Where Can I Camp My Car in Arches National Park?

Arches National Park in Utah offers a wide range of camping opportunities for visitors. From car camping to backcountry camping to RV camping, there is something for everyone. Car camping is an ideal way to explore the park, as it allows you to access more remote areas and provides a comfortable place to sleep after a day of hiking or sightseeing.

Car camping is allowed in the Devils Garden Campground, located at the end of the main park road. The campground has 50 individual sites, all with picnic tables and fire rings.

The sites are first come-first served, so plan accordingly. There are no reservations or hook-ups available. Potable water and flush toilets are provided in the campground, as well as a dump station for RVs.

Backcountry camping is also available at Arches National Park, but permits must be obtained from the visitor center before heading out. Backcountry campsites are primitive and come with few amenities. There are no established trails in the backcountry area, so visitors must be prepared for off-trail navigation.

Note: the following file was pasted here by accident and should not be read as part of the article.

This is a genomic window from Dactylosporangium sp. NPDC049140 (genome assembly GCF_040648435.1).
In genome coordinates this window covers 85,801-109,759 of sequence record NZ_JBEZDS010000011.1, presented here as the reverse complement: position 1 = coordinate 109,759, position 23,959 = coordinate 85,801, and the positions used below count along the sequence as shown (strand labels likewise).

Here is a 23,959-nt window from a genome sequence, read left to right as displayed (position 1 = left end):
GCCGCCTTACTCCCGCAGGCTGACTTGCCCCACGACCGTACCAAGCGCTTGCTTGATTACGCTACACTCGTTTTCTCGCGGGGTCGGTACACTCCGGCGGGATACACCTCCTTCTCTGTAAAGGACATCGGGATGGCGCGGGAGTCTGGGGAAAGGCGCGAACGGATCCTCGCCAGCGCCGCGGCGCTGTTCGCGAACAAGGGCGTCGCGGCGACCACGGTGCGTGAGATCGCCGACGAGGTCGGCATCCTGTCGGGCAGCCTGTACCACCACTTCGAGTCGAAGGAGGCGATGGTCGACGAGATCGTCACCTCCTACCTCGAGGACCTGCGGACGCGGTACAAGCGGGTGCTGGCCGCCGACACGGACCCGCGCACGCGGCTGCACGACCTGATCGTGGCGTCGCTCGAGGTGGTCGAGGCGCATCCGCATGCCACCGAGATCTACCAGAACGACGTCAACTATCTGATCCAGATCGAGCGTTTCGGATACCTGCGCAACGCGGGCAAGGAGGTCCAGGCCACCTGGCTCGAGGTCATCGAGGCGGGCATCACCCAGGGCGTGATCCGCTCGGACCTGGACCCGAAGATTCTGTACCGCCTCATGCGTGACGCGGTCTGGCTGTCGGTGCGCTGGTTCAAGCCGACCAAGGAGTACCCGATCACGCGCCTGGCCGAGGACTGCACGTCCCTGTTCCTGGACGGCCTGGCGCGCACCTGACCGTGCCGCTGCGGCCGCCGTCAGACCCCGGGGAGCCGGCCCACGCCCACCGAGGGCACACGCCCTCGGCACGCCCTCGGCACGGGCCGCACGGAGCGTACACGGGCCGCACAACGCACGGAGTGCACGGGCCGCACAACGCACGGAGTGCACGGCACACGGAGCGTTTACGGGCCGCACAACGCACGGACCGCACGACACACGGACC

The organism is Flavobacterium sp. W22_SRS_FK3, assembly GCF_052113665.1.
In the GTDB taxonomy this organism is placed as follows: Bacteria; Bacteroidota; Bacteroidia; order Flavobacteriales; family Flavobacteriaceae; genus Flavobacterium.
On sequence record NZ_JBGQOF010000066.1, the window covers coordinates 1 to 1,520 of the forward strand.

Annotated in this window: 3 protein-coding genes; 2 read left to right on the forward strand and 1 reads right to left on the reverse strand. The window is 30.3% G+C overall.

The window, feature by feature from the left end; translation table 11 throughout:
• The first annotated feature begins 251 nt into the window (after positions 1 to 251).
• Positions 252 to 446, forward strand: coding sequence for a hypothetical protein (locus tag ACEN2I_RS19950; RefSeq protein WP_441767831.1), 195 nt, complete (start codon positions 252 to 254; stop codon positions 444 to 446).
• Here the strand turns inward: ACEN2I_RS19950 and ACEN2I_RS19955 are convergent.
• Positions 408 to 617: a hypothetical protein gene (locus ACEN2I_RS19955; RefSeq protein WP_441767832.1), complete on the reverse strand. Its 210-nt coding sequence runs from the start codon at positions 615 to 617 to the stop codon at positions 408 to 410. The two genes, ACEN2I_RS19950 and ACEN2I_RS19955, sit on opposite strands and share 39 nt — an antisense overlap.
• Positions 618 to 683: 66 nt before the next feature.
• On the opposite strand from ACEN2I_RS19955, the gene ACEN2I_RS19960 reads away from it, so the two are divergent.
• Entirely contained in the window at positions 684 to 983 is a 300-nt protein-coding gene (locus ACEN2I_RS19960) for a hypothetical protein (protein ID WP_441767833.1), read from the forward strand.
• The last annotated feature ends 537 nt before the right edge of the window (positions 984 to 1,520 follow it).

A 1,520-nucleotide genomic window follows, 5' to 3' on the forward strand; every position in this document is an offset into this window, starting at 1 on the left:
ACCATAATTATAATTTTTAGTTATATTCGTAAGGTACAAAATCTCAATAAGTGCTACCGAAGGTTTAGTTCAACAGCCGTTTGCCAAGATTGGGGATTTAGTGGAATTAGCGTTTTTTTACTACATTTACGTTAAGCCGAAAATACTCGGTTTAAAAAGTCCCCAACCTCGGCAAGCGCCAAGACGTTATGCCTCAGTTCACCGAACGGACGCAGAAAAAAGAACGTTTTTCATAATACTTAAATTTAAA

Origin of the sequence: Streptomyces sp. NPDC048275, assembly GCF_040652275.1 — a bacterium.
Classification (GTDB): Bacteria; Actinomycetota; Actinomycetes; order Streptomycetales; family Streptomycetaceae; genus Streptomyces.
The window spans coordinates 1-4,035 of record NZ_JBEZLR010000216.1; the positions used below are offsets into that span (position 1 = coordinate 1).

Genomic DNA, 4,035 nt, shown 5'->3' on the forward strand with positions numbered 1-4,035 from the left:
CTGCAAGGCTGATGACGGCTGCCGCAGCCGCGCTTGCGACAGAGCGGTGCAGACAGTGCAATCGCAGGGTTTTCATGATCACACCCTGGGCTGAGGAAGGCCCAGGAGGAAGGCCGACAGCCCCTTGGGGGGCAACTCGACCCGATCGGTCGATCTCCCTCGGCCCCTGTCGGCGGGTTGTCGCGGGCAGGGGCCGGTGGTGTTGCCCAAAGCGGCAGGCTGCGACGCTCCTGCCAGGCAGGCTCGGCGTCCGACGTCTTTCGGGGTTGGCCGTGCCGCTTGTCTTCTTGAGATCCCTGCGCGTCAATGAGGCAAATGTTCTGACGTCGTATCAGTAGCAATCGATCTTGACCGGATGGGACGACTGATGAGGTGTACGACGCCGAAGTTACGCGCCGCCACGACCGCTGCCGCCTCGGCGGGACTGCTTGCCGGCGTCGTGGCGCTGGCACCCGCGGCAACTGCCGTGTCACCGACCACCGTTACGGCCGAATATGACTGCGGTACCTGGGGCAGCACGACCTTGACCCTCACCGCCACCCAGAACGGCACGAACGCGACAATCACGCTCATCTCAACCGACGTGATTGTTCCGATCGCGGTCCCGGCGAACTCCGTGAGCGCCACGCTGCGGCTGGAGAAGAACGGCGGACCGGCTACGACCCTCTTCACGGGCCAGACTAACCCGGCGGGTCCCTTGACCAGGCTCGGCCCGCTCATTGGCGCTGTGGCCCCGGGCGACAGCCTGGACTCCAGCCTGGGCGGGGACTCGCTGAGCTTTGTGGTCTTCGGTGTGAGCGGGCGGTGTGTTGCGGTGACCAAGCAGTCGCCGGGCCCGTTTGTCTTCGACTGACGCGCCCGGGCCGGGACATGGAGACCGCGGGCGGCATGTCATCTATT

RV Camping

If you’re looking for a more luxurious option, then RV camping may be your best bet. The Devils Garden Campground offers six sites suitable for RVs up to 35 feet long and equipped with full hookups (water, sewer, and electricity).

These sites are also first come-first served and reservations cannot be made in advance.

No matter what type of camping you prefer, Arches National Park has something for everyone. Whether you want to rough it in the backcountry or relax in an RV site with full hookups, there is plenty of opportunity to explore this incredible landscape.


For those who wish to camp their car in Arches National Park, they can do so at Devils Garden Campground where they will find 50 individual campsites with picnic tables and fire rings that can accommodate cars and RVs up to 35 feet long with full hookups (water, sewer, and electricity). Additionally backpackers can obtain permits from the visitor center before heading out into the backcountry area.

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Chris Powell